Les Christie, CNNMoney.com staff writer
There's a nice windfall for some homebuyers in the economic stimulus bill. First-time buyers can claim a credit worth $8,000 - or 10% of the home's value, whichever is less - on their 2008 or 2009 taxes.
A big plus is that the credit is refundable, meaning tax filers see a refund of the full $8,000 even if their total tax bill - the amount of withholding they paid during the year plus anything extra they had to pony up when they filed their returns - was less than that amount. But there has been a lot of confusion over this provision. Adam Billings of Knoxville, Tenn. wrote to CNNMoney.com asking:
“I will qualify as a first-time home buyer, and I am currently set to get a small tax refund for 2008. Does that mean if I purchased now that I would get an extra $8,000 added on top of my current refund?”
The short answer? Yes, Billings would get back the $8,000 plus what he'd overpaid. The long answer? It depends. Here are three scenarios:
Scenario 1: Your final tax liability is normally $6,000. You've had taxes withheld from every paycheck and at the end of the year you've paid Uncle Sam $6,000. Since you've already paid him all you owe, you get the entire $8,000 tax credit as a refund check.
Scenario 2: Your final tax liability is $6,000, but you've overpaid by $1,000 through your payroll withholding. Normally you would get a $1,000 refund check. In this scenario, you get $9,000, the $8,000 credit plus the $1,000 you overpaid.
Scenario 3: Your final tax liability is $6,000, but you've underpaid through your payroll withholding by $1,000. Normally, you would have to write the IRS a $1,000 check. This time, the first $1,000 of the tax credit pays your bill, and you get the remaining $7,000 as a refund.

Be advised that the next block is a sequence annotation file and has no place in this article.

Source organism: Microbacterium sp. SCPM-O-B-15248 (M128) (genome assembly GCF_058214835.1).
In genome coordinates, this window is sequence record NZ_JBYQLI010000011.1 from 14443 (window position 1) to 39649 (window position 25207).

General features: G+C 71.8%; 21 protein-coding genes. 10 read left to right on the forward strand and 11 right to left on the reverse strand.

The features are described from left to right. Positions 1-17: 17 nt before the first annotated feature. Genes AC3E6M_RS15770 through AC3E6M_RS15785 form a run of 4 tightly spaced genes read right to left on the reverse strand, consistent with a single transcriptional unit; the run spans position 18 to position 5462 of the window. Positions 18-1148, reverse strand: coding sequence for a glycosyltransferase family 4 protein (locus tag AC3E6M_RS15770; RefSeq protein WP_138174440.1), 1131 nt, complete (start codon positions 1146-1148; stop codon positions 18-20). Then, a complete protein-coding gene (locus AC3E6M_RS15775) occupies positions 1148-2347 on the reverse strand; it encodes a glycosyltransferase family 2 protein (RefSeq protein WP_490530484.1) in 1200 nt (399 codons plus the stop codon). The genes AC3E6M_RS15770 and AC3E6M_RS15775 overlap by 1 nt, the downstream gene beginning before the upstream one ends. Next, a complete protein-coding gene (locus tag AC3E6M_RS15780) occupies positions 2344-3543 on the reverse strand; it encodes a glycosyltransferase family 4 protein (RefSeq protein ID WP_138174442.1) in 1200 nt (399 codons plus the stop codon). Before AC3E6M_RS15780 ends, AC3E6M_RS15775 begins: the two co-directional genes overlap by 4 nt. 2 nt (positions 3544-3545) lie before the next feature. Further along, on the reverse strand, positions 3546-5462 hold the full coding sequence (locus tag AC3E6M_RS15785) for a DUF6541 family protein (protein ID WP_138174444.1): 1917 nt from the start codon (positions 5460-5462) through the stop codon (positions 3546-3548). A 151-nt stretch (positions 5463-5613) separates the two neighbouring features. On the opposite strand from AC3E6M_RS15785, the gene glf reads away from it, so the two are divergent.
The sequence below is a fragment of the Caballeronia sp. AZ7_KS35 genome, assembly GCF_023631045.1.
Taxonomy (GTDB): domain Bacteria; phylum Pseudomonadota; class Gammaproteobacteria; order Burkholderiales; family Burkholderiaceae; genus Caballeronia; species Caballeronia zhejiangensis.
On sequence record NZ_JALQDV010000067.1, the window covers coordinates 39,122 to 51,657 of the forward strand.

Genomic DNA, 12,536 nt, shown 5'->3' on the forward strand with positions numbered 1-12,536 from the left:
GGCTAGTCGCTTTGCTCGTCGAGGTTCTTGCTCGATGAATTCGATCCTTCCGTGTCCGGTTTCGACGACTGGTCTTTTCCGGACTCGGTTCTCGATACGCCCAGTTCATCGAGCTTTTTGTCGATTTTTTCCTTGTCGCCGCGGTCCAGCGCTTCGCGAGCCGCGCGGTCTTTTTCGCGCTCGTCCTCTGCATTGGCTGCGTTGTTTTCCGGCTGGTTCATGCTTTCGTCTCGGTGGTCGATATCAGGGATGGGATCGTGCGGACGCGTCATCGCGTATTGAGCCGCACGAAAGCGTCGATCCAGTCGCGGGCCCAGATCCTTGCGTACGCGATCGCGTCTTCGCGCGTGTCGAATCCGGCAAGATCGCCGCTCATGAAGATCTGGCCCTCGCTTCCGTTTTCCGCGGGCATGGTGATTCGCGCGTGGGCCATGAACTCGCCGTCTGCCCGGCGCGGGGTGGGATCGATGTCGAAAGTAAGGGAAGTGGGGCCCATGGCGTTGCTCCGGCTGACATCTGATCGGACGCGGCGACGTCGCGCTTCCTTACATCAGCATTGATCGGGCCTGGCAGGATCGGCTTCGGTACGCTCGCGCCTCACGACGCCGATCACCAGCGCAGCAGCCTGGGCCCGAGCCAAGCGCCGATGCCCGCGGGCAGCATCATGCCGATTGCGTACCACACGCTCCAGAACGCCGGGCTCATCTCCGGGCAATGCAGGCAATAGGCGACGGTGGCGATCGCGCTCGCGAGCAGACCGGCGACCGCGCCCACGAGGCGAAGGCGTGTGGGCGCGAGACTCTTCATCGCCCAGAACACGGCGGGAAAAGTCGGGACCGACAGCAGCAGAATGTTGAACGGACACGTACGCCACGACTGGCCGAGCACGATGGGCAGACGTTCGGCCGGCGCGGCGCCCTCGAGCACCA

To qualify for the credit, the purchase must be made between Jan. 1, 2009 and Nov. 30, 2009. Buyers may not have owned a home for the past three years to qualify as “first time” buyer. They must also live in the house for at least three years, or they will be obligated to pay back the credit.
Additionally, there are income restrictions: To qualify, buyers must make less than $75,000 for singles or $150,000 for couples. (Higher-income buyers may receive a partial credit.)
Applying for the credit will be easy - or at least as easy as doing your income taxes. Just claim it on your return. No other forms or papers have to be filed. Taxpayers who have already completed their returns can file amended returns for 2008 to claim the credit.
The housing industry is somewhat pleased with the result because the stimulus plan improves on the current $7,500 tax credit, which was passed in July and was more of a low-interest loan than an actual credit. But the industry was also disappointed that Congress did not go even further and adopt the Senate's proposal of a $15,000 non-refundable credit for all homebuyers.
“[The Senate version] would have done a lot more to turn around the housing market,” said Bernard Markstein, an economist and director of forecasting for the National Association of Homebuilders (NAHB). “We have a lot of reports of people who would be coming off the fence because of it.”
Even so, the $8,000 credit will bring an additional 300,000 new homebuyers into the market, according to estimates by Lawrence Yun, chief economist for the National Association of Realtors.
The credit could also create a domino effect, he said, because each first-time homebuyer sale will lead to two more trade-up transactions down the line. “I think there are many homeowners who would be trading-up but they have had no buyers for their own homes,” Yun said.
Who won't benefit, according to Mark Goldman, a real estate lecturer at San Diego State University, are those first-time homebuyers struggling to come up with down payments. The credit does not help get them over that hurdle - they still have to close the sale before claiming the bonus.
One state, Missouri, is trying to get around that problem by creating a short-term loan on the tax credit of up to $6,750. The state would loan borrowers the money so they could use it at closing as part of the down payment. Then, when the buyers receive their tax credit from the IRS, they pay back the state. Other states may follow with similar programs, according to NAHB's Dietz.